“While the routes being bid for now represent only a sixth of Department of Education’s 7,700 bus routes, the bus drivers’ union is considering a citywide strike or job action. That would disrupt transportation for all students using bus service, not only those on the routes being bid for.
“Last year, when faced with a threatened strike, DOE put in place a contingency plan to help ensure the least negative impact on students and their families. We’ve done the same this year – and we’ll do everything in our power to mitigate the effects of a strike should it occur.
“The steps we’re going to take to get kids to school have been outlined in a letter that is going home with all public school students today. There are copies available for the reporters here. It’s also available on the City’s web site, NYC.gov.
“But let me give you the basic elements of the plan: In the event of a strike, all students who currently receive yellow bus service from a designated school bus stop can get a temporary MetroCard that will be valid as long as the strike continues. These MetroCards will be made available at schools and should be requested through the school’s general office.
“We have informed the MTA that they may need to accommodate additional riders. We’ve also asked families to consider alternative means of transportation to school in case of a disruption.
“Parents of children in grades K through 2 may request an additional MetroCard – so kindergarten, first and second grade – my request an additional MetroCard for a parent or guardian to act as the child’s escort to school. So can parents of pre-school and school-age children with individual education plans, or IEPs, requiring transportation from their homes directly to their school.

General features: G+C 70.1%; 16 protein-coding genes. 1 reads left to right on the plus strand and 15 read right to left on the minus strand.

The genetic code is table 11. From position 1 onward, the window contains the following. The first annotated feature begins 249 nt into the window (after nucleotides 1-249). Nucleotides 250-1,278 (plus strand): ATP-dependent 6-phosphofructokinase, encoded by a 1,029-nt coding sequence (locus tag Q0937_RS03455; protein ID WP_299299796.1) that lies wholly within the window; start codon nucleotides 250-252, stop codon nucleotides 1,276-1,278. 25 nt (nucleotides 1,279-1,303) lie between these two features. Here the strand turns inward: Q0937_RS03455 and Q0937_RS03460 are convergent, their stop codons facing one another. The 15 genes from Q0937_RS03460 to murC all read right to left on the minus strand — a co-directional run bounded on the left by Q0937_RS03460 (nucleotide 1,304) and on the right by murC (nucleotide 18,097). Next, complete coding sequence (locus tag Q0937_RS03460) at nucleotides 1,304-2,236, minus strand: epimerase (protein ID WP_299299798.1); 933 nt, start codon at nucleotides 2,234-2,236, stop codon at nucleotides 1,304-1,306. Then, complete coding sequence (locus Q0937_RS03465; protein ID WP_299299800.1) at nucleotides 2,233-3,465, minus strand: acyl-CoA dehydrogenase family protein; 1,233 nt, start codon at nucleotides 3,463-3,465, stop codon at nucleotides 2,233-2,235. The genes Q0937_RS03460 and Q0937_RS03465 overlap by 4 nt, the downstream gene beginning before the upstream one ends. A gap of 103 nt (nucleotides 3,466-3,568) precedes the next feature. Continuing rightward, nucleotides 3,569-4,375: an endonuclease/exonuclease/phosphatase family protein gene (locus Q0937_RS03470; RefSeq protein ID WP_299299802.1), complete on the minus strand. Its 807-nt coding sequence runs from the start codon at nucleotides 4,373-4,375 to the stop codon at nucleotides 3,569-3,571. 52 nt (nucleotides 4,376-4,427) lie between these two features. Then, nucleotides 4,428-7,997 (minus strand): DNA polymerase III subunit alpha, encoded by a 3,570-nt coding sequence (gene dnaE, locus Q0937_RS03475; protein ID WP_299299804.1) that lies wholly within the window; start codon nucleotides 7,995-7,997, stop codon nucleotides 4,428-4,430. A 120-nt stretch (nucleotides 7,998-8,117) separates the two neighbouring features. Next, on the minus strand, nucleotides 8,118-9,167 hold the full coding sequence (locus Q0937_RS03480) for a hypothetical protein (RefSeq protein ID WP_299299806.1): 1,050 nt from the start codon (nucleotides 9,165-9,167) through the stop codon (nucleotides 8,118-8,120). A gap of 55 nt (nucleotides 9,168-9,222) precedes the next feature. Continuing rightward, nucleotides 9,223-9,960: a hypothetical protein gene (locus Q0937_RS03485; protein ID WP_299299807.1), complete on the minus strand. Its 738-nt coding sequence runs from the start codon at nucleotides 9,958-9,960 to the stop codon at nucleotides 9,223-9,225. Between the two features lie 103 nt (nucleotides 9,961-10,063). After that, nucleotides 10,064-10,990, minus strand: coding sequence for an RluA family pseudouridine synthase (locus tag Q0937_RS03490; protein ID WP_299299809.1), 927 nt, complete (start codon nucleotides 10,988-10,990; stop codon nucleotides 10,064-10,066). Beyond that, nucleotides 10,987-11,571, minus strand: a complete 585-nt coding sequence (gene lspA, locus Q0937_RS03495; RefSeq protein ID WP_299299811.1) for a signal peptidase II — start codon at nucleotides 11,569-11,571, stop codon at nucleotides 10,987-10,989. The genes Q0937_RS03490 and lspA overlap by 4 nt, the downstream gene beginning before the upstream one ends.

“Parents of children grades K through 6 who get yellow bus service from a school bus stop, and who live in areas where public transportation to school is not an option, can get reimbursed for transportation costs.
“Parents of students who currently receive bus service who decide to drive their children to school will be reimbursed at a rate of 55 cents per mile. Parents who use a taxi or car service to transport their child to school will be reimbursed for the trip after completing a reimbursement form that will be available in schools’ general offices.
“We encourage families who drive or use a car service to carpool with their neighbors if at all possible, because if you have an awful lot of cars showing up at a school at the same time, there’s going to be a real traffic jam.
“Field trips using yellow bus service will obviously be cancelled if there is a bus service disruption. Afterschool programs will remain open, but no busing will be provided.
“Students who arrive at school late because of disruptions to yellow bus service will be excused for up to two hours. Children who are unable to attend school because of disruptions to yellow bus service will be marked absent with an explanation code that will ensure their attendance record is not negatively affected.
“If you have further transportation questions, you should call 311 or the Department of Education’s Pupil Transportation Hotline at 718-392-8855. You can also check NYC.gov for updates but I would not do anything other than call 311 and use NYC.gov.
“I know that even the possibility of a school bus strike presents hardships for parents. And if the strike should happen, it would do harm to our kids’ education.
“Every parent or guardian has to evaluate the particular needs of his or her child to make the best arrangements for transportation to the child’s school. And in the meantime, we hope that the drivers’ union will do the right thing and not proceed with a disruptive strike at the expense of City schoolchildren and taxpayers.
“Now let me turn over the floor to Schools Chancellor Dennis Walcott.”